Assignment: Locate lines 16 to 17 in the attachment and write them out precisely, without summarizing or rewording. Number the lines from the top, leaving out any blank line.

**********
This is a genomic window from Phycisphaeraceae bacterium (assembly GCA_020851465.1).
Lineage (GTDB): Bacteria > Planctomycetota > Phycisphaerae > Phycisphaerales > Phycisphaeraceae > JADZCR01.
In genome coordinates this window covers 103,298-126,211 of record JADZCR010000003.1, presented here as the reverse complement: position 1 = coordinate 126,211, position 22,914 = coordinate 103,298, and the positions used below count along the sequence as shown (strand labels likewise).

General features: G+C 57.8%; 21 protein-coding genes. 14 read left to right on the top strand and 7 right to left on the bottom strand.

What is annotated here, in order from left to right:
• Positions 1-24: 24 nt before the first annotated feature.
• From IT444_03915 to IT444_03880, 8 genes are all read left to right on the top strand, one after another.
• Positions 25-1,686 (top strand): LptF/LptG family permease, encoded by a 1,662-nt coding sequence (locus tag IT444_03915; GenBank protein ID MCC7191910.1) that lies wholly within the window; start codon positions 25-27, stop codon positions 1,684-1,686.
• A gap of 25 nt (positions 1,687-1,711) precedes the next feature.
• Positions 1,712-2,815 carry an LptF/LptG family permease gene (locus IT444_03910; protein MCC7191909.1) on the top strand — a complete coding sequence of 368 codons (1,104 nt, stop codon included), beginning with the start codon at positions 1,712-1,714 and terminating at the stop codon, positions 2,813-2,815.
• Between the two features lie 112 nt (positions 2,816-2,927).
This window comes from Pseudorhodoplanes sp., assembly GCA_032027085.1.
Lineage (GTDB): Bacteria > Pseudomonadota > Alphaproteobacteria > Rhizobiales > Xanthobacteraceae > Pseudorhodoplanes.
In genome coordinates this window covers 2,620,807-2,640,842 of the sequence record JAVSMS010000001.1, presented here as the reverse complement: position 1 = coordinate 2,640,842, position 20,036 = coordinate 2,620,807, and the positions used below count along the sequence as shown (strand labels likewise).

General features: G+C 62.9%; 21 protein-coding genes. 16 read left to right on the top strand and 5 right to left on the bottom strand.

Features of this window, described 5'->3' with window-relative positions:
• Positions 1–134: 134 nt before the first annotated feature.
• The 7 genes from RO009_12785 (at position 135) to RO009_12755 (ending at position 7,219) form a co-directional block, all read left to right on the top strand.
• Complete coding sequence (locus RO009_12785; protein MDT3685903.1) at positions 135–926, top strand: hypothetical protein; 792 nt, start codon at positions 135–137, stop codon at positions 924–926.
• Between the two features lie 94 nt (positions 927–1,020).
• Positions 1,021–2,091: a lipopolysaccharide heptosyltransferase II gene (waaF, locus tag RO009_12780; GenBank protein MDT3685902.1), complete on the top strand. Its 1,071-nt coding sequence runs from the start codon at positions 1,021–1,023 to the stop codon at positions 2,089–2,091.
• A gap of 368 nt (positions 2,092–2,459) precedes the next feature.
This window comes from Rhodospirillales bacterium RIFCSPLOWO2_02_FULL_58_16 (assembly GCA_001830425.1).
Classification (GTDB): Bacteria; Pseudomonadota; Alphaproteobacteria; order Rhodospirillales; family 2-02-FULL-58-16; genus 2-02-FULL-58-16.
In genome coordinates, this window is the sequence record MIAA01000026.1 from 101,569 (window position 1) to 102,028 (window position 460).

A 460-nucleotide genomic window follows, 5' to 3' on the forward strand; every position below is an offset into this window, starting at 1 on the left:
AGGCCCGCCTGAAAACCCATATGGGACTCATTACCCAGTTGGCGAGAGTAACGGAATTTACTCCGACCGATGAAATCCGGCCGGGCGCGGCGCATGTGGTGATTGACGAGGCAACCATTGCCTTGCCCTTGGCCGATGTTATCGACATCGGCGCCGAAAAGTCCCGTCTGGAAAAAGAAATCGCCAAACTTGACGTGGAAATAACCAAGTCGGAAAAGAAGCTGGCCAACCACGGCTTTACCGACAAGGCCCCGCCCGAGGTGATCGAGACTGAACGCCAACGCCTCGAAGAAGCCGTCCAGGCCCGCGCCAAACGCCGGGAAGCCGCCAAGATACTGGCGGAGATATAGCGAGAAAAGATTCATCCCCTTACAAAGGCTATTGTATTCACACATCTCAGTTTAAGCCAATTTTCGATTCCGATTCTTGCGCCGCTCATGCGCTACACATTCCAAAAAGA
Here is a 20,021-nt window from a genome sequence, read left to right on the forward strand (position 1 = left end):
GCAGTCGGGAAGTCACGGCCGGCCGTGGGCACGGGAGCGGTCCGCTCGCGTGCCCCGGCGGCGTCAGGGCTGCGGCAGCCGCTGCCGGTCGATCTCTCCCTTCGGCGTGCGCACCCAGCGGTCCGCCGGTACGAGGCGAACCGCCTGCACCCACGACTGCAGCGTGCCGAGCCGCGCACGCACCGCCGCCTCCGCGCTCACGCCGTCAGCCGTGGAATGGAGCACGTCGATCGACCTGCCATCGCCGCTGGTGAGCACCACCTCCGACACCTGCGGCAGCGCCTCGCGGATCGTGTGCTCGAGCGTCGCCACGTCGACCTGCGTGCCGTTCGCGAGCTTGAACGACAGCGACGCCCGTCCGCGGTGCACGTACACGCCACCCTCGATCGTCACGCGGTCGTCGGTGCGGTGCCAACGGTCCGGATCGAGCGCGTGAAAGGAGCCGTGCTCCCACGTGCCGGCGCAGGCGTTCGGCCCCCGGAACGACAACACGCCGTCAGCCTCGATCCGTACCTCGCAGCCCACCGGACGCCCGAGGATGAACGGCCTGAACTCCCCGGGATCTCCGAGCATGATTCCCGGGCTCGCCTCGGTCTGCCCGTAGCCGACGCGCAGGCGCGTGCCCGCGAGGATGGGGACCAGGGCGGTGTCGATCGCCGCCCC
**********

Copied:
Features of this window, described 5'->3' with window-relative positions:
• Positions 1–134: 134 nt before the first annotated feature.